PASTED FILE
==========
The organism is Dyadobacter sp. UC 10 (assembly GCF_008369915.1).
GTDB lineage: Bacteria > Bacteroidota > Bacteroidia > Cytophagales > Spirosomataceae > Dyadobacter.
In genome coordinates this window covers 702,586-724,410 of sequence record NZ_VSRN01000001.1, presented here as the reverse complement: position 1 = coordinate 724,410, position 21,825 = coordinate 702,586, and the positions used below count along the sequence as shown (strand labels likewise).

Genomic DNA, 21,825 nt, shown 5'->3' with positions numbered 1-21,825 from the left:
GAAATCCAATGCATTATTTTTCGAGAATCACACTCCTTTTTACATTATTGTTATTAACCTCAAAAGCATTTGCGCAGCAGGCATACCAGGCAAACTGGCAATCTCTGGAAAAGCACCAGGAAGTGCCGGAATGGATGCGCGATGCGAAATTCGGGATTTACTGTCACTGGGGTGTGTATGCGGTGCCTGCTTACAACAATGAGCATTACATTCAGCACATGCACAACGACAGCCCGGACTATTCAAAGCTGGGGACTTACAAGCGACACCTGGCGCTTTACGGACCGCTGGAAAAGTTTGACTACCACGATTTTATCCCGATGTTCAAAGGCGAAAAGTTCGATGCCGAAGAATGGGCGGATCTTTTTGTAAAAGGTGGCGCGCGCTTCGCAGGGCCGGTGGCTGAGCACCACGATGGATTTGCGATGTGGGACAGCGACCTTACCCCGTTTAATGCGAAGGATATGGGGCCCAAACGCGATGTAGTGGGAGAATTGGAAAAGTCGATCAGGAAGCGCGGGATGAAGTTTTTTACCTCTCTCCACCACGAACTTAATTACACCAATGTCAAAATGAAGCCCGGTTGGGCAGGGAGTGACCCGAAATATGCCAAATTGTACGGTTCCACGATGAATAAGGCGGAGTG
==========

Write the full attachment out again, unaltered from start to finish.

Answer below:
The organism is Dyadobacter sp. UC 10 (assembly GCF_008369915.1).
GTDB lineage: Bacteria > Bacteroidota > Bacteroidia > Cytophagales > Spirosomataceae > Dyadobacter.
In genome coordinates this window covers 702,586-724,410 of sequence record NZ_VSRN01000001.1, presented here as the reverse complement: position 1 = coordinate 724,410, position 21,825 = coordinate 702,586, and the positions used below count along the sequence as shown (strand labels likewise).

Genomic DNA, 21,825 nt, shown 5'->3' with positions numbered 1-21,825 from the left:
GAAATCCAATGCATTATTTTTCGAGAATCACACTCCTTTTTACATTATTGTTATTAACCTCAAAAGCATTTGCGCAGCAGGCATACCAGGCAAACTGGCAATCTCTGGAAAAGCACCAGGAAGTGCCGGAATGGATGCGCGATGCGAAATTCGGGATTTACTGTCACTGGGGTGTGTATGCGGTGCCTGCTTACAACAATGAGCATTACATTCAGCACATGCACAACGACAGCCCGGACTATTCAAAGCTGGGGACTTACAAGCGACACCTGGCGCTTTACGGACCGCTGGAAAAGTTTGACTACCACGATTTTATCCCGATGTTCAAAGGCGAAAAGTTCGATGCCGAAGAATGGGCGGATCTTTTTGTAAAAGGTGGCGCGCGCTTCGCAGGGCCGGTGGCTGAGCACCACGATGGATTTGCGATGTGGGACAGCGACCTTACCCCGTTTAATGCGAAGGATATGGGGCCCAAACGCGATGTAGTGGGAGAATTGGAAAAGTCGATCAGGAAGCGCGGGATGAAGTTTTTTACCTCTCTCCACCACGAACTTAATTACACCAATGTCAAAATGAAGCCCGGTTGGGCAGGGAGTGACCCGAAATATGCCAAATTGTACGGTTCCACGATGAATAAGGCGGAGTG